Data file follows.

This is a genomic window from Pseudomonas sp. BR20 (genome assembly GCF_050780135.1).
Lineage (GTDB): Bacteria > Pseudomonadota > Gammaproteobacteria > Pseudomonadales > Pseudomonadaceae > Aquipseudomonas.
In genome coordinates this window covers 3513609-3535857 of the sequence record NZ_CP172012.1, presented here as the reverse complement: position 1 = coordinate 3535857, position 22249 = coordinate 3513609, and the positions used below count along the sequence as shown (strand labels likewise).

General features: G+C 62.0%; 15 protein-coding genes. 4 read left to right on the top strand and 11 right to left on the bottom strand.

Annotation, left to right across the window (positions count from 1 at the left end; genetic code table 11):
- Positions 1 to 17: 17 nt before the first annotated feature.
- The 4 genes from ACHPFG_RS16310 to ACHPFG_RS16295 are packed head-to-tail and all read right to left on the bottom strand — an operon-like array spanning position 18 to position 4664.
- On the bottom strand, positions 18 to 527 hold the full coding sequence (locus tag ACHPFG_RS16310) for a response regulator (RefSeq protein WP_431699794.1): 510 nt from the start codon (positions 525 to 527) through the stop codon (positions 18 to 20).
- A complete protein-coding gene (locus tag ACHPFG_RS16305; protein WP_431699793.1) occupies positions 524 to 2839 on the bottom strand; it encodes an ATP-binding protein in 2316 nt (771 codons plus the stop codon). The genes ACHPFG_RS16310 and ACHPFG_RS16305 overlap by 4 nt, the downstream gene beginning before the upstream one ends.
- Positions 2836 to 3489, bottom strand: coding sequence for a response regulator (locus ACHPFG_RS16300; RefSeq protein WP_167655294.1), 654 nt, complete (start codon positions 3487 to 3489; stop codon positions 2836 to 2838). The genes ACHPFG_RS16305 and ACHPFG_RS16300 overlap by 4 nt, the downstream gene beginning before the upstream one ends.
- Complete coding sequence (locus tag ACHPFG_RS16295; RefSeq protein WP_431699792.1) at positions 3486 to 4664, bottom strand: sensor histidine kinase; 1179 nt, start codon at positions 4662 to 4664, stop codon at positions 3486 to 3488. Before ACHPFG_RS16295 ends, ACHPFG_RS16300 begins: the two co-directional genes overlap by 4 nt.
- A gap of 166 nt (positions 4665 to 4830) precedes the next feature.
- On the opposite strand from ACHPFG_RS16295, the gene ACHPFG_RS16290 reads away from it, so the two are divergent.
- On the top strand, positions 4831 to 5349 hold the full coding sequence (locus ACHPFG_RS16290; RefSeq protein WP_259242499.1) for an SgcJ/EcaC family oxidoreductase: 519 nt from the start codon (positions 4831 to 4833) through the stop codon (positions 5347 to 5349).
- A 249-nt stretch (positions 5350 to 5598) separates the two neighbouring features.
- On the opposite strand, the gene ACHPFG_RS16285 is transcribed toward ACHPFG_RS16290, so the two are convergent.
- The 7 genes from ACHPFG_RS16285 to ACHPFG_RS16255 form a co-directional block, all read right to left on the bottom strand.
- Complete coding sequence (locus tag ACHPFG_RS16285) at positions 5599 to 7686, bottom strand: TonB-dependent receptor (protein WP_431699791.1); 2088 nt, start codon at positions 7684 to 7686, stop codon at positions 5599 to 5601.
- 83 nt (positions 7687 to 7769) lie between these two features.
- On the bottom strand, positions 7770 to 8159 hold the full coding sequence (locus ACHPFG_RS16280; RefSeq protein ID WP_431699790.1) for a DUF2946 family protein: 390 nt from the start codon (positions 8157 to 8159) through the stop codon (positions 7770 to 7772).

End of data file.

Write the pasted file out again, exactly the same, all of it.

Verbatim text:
This is a genomic window from Pseudomonas sp. BR20 (genome assembly GCF_050780135.1).
Lineage (GTDB): Bacteria > Pseudomonadota > Gammaproteobacteria > Pseudomonadales > Pseudomonadaceae > Aquipseudomonas.
In genome coordinates this window covers 3513609-3535857 of the sequence record NZ_CP172012.1, presented here as the reverse complement: position 1 = coordinate 3535857, position 22249 = coordinate 3513609, and the positions used below count along the sequence as shown (strand labels likewise).

General features: G+C 62.0%; 15 protein-coding genes. 4 read left to right on the top strand and 11 right to left on the bottom strand.

Annotation, left to right across the window (positions count from 1 at the left end; genetic code table 11):
- Positions 1 to 17: 17 nt before the first annotated feature.
- The 4 genes from ACHPFG_RS16310 to ACHPFG_RS16295 are packed head-to-tail and all read right to left on the bottom strand — an operon-like array spanning position 18 to position 4664.
- On the bottom strand, positions 18 to 527 hold the full coding sequence (locus tag ACHPFG_RS16310) for a response regulator (RefSeq protein WP_431699794.1): 510 nt from the start codon (positions 525 to 527) through the stop codon (positions 18 to 20).
- A complete protein-coding gene (locus tag ACHPFG_RS16305; protein WP_431699793.1) occupies positions 524 to 2839 on the bottom strand; it encodes an ATP-binding protein in 2316 nt (771 codons plus the stop codon). The genes ACHPFG_RS16310 and ACHPFG_RS16305 overlap by 4 nt, the downstream gene beginning before the upstream one ends.
- Positions 2836 to 3489, bottom strand: coding sequence for a response regulator (locus ACHPFG_RS16300; RefSeq protein WP_167655294.1), 654 nt, complete (start codon positions 3487 to 3489; stop codon positions 2836 to 2838). The genes ACHPFG_RS16305 and ACHPFG_RS16300 overlap by 4 nt, the downstream gene beginning before the upstream one ends.
- Complete coding sequence (locus tag ACHPFG_RS16295; RefSeq protein WP_431699792.1) at positions 3486 to 4664, bottom strand: sensor histidine kinase; 1179 nt, start codon at positions 4662 to 4664, stop codon at positions 3486 to 3488. Before ACHPFG_RS16295 ends, ACHPFG_RS16300 begins: the two co-directional genes overlap by 4 nt.
- A gap of 166 nt (positions 4665 to 4830) precedes the next feature.
- On the opposite strand from ACHPFG_RS16295, the gene ACHPFG_RS16290 reads away from it, so the two are divergent.
- On the top strand, positions 4831 to 5349 hold the full coding sequence (locus ACHPFG_RS16290; RefSeq protein WP_259242499.1) for an SgcJ/EcaC family oxidoreductase: 519 nt from the start codon (positions 4831 to 4833) through the stop codon (positions 5347 to 5349).
- A 249-nt stretch (positions 5350 to 5598) separates the two neighbouring features.
- On the opposite strand, the gene ACHPFG_RS16285 is transcribed toward ACHPFG_RS16290, so the two are convergent.
- The 7 genes from ACHPFG_RS16285 to ACHPFG_RS16255 form a co-directional block, all read right to left on the bottom strand.
- Complete coding sequence (locus tag ACHPFG_RS16285) at positions 5599 to 7686, bottom strand: TonB-dependent receptor (protein WP_431699791.1); 2088 nt, start codon at positions 7684 to 7686, stop codon at positions 5599 to 5601.
- 83 nt (positions 7687 to 7769) lie between these two features.
- On the bottom strand, positions 7770 to 8159 hold the full coding sequence (locus ACHPFG_RS16280; RefSeq protein ID WP_431699790.1) for a DUF2946 family protein: 390 nt from the start codon (positions 8157 to 8159) through the stop codon (positions 7770 to 7772).